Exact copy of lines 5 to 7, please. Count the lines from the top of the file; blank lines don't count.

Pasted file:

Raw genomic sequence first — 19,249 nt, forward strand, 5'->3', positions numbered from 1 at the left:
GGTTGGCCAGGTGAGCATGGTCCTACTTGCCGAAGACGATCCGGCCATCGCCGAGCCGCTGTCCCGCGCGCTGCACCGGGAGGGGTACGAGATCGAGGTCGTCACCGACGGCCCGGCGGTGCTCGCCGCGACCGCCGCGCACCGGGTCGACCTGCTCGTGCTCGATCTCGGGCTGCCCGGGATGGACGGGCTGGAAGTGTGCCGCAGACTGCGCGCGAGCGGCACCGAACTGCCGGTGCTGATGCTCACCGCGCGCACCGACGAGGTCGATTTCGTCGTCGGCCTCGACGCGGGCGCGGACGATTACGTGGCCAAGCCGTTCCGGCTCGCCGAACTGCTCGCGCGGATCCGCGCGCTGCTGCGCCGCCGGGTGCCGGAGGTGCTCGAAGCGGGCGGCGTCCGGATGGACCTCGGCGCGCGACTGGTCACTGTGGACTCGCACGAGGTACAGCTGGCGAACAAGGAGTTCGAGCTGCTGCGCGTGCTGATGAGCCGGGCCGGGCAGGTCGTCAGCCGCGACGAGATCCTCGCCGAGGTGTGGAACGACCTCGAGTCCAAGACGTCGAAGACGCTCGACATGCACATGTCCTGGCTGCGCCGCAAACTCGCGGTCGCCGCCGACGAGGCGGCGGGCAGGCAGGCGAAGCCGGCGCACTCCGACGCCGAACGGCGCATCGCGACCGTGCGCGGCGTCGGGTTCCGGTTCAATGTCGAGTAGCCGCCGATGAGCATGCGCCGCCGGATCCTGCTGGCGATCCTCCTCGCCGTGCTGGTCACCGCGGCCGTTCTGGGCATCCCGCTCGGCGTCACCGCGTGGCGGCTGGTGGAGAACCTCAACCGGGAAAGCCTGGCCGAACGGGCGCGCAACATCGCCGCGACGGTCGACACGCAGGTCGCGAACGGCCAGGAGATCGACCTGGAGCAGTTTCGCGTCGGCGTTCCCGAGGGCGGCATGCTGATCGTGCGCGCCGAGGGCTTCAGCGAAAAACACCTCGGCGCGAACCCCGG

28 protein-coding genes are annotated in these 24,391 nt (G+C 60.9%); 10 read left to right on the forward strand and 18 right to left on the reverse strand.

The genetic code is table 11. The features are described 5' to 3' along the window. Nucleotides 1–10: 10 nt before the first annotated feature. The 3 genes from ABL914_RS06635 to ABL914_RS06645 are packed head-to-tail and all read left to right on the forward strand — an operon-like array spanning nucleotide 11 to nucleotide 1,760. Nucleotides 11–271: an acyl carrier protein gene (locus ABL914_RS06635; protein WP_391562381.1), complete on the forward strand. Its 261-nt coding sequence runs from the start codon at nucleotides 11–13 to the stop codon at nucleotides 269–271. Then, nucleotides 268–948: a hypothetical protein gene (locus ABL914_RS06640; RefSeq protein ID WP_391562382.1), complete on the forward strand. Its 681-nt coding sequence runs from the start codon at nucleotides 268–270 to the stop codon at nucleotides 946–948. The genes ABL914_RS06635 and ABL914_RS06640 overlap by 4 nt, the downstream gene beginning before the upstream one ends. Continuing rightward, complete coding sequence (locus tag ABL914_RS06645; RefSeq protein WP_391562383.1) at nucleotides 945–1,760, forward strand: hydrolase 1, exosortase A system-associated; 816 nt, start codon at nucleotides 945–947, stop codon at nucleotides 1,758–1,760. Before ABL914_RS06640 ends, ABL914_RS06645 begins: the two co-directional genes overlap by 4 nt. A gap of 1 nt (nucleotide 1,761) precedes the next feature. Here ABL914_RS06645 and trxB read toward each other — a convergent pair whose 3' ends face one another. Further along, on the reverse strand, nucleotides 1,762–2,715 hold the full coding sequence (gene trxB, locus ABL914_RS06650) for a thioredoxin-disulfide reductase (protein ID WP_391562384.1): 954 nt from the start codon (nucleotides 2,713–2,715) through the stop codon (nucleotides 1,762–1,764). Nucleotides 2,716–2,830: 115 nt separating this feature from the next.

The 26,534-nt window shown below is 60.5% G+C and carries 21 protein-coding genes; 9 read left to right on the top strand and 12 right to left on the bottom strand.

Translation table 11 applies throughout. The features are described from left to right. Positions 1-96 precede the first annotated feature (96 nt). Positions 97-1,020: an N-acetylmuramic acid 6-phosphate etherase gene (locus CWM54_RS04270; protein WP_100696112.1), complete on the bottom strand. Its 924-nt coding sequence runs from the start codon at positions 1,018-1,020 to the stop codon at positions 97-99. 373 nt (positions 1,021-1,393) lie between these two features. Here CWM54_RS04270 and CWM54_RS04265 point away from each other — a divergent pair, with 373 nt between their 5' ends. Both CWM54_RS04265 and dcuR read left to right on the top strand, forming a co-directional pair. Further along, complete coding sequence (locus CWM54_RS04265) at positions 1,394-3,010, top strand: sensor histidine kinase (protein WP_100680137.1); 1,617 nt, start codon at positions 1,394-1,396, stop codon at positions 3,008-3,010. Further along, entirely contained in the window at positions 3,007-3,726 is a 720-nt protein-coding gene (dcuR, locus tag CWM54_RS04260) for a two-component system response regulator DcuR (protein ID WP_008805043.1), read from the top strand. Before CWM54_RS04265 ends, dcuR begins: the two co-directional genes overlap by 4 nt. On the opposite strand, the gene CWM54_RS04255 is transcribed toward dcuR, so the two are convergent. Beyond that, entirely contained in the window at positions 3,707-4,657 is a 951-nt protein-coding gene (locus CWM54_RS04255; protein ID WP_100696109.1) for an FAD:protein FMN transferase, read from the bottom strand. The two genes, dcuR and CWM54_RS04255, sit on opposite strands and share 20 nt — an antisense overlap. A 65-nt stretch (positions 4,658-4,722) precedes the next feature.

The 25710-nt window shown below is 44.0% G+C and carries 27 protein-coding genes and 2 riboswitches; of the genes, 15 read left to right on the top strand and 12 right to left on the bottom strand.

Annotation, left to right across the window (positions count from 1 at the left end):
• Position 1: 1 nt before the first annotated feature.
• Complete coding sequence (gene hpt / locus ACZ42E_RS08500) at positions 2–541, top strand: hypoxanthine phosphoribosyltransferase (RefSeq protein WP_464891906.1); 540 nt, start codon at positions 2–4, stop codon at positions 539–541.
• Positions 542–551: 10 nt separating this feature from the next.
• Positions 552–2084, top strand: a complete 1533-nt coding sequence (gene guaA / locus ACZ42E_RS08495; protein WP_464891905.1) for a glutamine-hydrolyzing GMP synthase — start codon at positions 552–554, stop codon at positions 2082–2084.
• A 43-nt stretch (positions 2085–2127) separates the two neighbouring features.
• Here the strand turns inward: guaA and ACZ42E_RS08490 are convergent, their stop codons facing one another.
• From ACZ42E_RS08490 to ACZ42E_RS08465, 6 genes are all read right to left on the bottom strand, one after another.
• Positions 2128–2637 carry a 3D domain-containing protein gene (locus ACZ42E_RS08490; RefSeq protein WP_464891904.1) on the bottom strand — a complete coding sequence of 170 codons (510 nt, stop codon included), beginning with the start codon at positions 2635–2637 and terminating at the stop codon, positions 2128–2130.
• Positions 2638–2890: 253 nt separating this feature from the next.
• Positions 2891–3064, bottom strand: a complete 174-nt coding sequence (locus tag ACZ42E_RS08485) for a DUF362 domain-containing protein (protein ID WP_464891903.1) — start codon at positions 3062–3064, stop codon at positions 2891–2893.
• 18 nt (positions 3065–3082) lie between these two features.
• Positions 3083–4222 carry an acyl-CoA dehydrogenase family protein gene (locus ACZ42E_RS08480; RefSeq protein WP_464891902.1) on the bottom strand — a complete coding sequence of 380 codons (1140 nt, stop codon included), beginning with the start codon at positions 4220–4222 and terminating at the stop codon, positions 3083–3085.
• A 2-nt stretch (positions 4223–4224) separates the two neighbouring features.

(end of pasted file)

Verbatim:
The 26,534-nt window shown below is 60.5% G+C and carries 21 protein-coding genes; 9 read left to right on the top strand and 12 right to left on the bottom strand.

Translation table 11 applies throughout. The features are described from left to right. Positions 1-96 precede the first annotated feature (96 nt). Positions 97-1,020: an N-acetylmuramic acid 6-phosphate etherase gene (locus CWM54_RS04270; protein WP_100696112.1), complete on the bottom strand. Its 924-nt coding sequence runs from the start codon at positions 1,018-1,020 to the stop codon at positions 97-99. 373 nt (positions 1,021-1,393) lie between these two features. Here CWM54_RS04270 and CWM54_RS04265 point away from each other — a divergent pair, with 373 nt between their 5' ends. Both CWM54_RS04265 and dcuR read left to right on the top strand, forming a co-directional pair. Further along, complete coding sequence (locus CWM54_RS04265) at positions 1,394-3,010, top strand: sensor histidine kinase (protein WP_100680137.1); 1,617 nt, start codon at positions 1,394-1,396, stop codon at positions 3,008-3,010. Further along, entirely contained in the window at positions 3,007-3,726 is a 720-nt protein-coding gene (dcuR, locus tag CWM54_RS04260) for a two-component system response regulator DcuR (protein ID WP_008805043.1), read from the top strand. Before CWM54_RS04265 ends, dcuR begins: the two co-directional genes overlap by 4 nt. On the opposite strand, the gene CWM54_RS04255 is transcribed toward dcuR, so the two are convergent. Beyond that, entirely contained in the window at positions 3,707-4,657 is a 951-nt protein-coding gene (locus CWM54_RS04255; protein ID WP_100696109.1) for an FAD:protein FMN transferase, read from the bottom strand. The two genes, dcuR and CWM54_RS04255, sit on opposite strands and share 20 nt — an antisense overlap. A 65-nt stretch (positions 4,658-4,722) precedes the next feature.

The 25710-nt window shown below is 44.0% G+C and carries 27 protein-coding genes and 2 riboswitches; of the genes, 15 read left to right on the top strand and 12 right to left on the bottom strand.